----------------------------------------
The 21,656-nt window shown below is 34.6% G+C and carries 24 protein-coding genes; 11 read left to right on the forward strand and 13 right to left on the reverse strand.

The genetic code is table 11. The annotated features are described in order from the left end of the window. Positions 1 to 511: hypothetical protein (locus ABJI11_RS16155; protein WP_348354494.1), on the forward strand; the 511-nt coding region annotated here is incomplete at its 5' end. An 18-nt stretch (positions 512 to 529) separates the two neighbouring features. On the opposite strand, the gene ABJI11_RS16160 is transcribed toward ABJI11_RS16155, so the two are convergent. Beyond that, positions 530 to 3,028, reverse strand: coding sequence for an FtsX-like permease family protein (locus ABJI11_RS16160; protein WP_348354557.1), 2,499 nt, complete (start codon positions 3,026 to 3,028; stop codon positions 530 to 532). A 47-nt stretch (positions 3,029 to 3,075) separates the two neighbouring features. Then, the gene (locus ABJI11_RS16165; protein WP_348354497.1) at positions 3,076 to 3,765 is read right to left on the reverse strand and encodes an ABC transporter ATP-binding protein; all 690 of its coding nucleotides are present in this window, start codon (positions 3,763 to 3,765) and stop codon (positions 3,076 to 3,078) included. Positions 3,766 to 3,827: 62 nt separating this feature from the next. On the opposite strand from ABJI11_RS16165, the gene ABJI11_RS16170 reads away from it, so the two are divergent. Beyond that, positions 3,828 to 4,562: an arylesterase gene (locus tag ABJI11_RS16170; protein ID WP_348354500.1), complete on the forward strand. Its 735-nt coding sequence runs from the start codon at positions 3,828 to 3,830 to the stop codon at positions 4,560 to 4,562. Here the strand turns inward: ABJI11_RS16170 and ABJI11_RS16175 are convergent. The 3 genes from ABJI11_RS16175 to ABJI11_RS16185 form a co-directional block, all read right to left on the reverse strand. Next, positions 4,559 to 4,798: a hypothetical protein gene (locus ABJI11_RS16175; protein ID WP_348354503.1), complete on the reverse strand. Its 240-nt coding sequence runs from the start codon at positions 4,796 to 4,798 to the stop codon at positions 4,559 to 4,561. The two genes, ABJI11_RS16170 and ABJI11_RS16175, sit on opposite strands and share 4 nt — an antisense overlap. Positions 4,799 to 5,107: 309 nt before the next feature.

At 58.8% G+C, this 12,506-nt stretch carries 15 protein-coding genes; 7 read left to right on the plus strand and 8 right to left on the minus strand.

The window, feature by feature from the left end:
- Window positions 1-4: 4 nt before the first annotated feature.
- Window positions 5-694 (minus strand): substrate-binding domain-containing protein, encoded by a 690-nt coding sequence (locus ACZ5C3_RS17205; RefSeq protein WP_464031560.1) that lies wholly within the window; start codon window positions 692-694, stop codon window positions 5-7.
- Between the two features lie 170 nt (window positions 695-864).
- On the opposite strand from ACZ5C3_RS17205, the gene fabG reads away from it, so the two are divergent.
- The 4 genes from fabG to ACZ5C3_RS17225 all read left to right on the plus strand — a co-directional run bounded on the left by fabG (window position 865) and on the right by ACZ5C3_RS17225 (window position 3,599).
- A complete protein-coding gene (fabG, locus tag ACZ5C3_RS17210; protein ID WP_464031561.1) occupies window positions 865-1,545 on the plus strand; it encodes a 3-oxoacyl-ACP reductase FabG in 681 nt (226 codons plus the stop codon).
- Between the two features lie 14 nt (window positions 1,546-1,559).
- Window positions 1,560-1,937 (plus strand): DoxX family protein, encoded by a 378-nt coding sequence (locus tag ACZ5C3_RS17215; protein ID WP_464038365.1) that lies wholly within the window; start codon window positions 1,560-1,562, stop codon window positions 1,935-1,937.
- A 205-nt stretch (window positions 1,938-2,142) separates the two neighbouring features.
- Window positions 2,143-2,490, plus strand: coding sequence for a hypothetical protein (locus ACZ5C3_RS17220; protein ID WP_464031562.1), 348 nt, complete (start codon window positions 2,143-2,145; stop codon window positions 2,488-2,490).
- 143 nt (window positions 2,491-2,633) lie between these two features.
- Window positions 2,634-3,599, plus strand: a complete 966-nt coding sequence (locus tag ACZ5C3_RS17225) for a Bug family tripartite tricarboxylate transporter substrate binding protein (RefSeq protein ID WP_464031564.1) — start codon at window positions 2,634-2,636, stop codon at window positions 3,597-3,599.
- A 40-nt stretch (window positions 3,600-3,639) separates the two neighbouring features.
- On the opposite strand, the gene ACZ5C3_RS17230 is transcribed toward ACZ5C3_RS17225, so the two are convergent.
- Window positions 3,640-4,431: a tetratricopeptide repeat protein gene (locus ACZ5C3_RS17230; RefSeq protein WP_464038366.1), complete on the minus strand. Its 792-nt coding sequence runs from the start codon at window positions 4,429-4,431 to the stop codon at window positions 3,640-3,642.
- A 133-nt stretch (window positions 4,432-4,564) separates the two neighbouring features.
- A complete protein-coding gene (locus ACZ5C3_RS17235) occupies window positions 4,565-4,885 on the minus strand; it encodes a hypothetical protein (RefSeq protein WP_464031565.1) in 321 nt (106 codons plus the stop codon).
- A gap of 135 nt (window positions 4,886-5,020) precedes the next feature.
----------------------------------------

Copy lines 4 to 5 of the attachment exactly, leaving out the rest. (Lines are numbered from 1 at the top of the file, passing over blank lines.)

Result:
The window, feature by feature from the left end:
- Window positions 1-4: 4 nt before the first annotated feature.